Oatmeal and the Catechism – Scottish Gaelic Settlers in Québec – Margaret Bennett
QFHS # HG-153.99 B65
Oatmeal and the Catechism is the story of emigrants from the Outer Hebrides to Québec in the latter half of the nineteenth century. Most were crofting families from Lewis who had suffered the severe effects of the potato famine of 1846-51. As a solution to the increase pressure on landlords and government relief bodies, they were offered free passage to Lower Canada and given land grants in the Eastern Townships and more precisely within Compton County. To this day place-names such as Stornoway, Tosta, Ness and Dell in Canada testify to the strong links these communities kept with their homeland.
An article in The Clansmen News of 1970, based on local interviews and entitled ‘The Scottish Highlands of Quebec: Gaidhealatachd Chuibeic’, states:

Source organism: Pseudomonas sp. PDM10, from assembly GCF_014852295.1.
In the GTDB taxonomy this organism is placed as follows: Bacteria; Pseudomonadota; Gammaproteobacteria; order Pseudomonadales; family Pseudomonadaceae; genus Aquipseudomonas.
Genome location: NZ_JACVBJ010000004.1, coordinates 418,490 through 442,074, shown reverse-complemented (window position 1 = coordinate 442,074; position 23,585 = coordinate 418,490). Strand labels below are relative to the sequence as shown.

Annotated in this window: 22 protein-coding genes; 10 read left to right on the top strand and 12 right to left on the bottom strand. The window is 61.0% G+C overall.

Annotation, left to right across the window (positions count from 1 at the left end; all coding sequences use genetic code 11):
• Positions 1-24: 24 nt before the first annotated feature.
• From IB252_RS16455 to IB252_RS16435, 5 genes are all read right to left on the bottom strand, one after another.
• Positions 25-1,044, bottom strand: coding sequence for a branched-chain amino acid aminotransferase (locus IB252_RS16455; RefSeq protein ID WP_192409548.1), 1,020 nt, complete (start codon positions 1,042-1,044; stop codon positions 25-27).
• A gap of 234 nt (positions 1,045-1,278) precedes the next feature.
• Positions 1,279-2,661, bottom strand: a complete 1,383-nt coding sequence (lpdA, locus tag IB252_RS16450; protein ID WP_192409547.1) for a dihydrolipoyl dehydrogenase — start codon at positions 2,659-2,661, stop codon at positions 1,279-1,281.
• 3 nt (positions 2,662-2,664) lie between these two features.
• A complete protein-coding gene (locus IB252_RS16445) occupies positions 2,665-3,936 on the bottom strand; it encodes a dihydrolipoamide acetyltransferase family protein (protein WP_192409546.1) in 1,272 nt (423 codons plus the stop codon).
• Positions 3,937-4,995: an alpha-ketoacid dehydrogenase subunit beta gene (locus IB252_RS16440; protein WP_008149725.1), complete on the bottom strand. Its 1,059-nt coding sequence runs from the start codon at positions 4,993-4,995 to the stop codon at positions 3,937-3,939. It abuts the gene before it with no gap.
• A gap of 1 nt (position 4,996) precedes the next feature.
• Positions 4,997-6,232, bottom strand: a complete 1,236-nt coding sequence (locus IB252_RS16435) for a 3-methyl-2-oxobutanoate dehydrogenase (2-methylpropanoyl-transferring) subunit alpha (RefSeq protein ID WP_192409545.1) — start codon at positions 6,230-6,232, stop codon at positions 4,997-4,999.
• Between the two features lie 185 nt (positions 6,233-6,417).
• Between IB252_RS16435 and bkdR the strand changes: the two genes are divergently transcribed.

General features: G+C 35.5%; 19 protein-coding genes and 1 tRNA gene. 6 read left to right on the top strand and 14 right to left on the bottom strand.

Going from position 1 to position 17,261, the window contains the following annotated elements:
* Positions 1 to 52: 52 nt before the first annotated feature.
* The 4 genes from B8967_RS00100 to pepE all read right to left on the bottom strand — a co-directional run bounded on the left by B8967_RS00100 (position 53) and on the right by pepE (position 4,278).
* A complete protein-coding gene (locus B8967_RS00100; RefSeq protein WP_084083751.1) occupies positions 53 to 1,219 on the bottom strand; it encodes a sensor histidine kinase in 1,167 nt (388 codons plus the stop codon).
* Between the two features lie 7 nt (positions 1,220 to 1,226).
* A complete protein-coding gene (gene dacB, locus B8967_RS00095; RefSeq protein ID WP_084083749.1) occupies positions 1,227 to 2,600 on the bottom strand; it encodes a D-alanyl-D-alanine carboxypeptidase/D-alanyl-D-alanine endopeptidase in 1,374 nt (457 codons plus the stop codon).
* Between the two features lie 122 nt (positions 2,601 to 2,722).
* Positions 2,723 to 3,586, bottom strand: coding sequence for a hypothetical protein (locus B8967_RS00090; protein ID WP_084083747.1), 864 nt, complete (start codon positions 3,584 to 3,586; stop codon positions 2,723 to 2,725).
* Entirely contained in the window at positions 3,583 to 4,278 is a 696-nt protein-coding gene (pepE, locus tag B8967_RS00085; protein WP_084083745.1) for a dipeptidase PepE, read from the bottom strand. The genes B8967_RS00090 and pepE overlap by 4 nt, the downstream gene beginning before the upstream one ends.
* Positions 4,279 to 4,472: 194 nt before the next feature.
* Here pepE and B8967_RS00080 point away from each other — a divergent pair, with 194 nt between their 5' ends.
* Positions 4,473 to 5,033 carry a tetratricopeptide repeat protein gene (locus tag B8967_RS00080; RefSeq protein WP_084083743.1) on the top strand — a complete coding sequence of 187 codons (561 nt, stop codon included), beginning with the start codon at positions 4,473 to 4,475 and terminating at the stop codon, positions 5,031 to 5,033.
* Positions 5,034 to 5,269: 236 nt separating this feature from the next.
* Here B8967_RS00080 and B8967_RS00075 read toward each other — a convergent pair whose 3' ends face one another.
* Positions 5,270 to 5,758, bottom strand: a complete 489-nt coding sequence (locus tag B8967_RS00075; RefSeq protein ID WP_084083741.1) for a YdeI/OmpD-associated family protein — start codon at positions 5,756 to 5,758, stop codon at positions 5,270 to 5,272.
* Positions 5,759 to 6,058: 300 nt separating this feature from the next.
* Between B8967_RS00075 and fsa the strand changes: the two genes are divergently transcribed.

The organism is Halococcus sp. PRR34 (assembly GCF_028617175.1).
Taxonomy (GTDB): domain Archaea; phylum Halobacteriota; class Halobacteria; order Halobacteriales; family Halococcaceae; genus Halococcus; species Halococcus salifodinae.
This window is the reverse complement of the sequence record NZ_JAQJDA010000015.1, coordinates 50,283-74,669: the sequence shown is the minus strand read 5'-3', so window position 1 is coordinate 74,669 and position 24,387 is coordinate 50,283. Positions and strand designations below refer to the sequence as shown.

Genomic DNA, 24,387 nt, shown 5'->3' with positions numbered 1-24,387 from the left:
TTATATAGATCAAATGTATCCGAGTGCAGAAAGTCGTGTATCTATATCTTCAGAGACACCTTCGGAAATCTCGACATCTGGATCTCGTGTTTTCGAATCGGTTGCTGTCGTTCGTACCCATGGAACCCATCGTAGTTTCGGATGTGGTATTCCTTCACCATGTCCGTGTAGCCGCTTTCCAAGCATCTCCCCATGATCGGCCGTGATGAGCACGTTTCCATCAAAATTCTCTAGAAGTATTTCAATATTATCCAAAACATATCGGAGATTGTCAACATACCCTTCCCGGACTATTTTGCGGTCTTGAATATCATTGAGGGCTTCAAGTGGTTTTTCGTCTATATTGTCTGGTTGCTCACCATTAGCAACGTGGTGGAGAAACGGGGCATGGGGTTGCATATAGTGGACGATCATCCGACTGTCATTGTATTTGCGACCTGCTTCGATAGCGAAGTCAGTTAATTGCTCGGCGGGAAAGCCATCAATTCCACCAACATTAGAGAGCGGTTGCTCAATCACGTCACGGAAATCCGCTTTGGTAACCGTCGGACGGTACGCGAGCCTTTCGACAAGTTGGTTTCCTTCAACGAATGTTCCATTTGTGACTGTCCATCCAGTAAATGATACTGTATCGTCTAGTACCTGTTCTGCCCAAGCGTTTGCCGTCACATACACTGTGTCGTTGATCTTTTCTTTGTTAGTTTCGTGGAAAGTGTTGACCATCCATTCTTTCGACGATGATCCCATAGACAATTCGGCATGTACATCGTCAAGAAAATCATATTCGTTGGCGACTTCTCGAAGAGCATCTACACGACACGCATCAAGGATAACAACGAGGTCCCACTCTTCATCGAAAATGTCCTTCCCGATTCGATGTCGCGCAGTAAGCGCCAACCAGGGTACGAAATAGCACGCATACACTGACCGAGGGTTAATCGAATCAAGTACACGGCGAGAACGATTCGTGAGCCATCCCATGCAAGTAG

At the time of the first Great War there were approximately two thousand five hundred Gaels in Marsboro (Marston) alone. We were talking with a man who was born in Milan, who told us that he did not know that there was any other language in the world but Gaelic until he was seven years old.
In Compton county, in the Eastern Townships of Québec in the years of 1851 to 1891, the language distribution in the following towns and villages could convincingly be reconstructed as follows:
> Marsboro – Gaelic (c. 75%), French (c. 20%), English (c. 5%)
> Milan – Gaelic (c. 95%), French (c. 5%), English (c. 0%)
> Scotstown – Gaelic (c. 50%), French (c. 25%), English (c. 25%)
> Springhill – Gaelic (c. 50%), French (c. 25%), English (c. 25%)
> Stornoway – Gaelic (c. 95%), French (c. 3%), English (c. 2%)
> Red Mountain – Gaelic (c. 75%), French (20%), English (c. 5%)
…. a grasp of the history and folk culture of Gaels from the Outer Hebrides who settled this comparatively small area of Canada will contribute to a better understanding of the Eastern Townships and of Québec.
Winner of the 1999 CLIO Award of the Canadian Historical Association
Posted by Jacques Gagné for Genealogy Ensemble